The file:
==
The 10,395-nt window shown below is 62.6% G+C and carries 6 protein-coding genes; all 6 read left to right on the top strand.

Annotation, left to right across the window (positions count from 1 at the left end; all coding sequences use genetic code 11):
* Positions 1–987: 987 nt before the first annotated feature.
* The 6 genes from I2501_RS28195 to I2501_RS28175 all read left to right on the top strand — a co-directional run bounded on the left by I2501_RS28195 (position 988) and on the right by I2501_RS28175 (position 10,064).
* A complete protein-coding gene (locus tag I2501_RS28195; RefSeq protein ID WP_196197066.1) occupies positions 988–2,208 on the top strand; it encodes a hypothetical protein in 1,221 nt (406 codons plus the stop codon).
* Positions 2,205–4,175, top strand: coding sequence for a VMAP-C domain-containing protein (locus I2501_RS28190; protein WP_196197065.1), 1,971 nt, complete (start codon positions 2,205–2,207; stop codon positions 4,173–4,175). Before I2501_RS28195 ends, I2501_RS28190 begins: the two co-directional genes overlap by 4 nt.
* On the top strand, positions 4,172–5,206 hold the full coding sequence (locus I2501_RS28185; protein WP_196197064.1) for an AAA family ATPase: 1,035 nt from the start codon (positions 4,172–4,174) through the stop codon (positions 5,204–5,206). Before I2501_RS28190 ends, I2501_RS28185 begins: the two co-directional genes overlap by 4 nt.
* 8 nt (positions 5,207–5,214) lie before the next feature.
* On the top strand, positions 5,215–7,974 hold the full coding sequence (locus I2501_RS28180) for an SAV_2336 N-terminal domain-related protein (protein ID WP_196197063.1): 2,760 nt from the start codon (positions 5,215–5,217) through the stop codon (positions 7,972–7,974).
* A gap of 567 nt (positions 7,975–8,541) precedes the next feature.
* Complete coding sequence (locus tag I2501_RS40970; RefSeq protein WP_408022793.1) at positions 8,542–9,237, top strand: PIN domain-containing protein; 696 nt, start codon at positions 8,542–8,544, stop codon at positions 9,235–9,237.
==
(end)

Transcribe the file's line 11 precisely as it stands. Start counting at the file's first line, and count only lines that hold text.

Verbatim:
* Complete coding sequence (locus tag I2501_RS40970; RefSeq protein WP_408022793.1) at positions 8,542–9,237, top strand: PIN domain-containing protein; 696 nt, start codon at positions 8,542–8,544, stop codon at positions 9,235–9,237.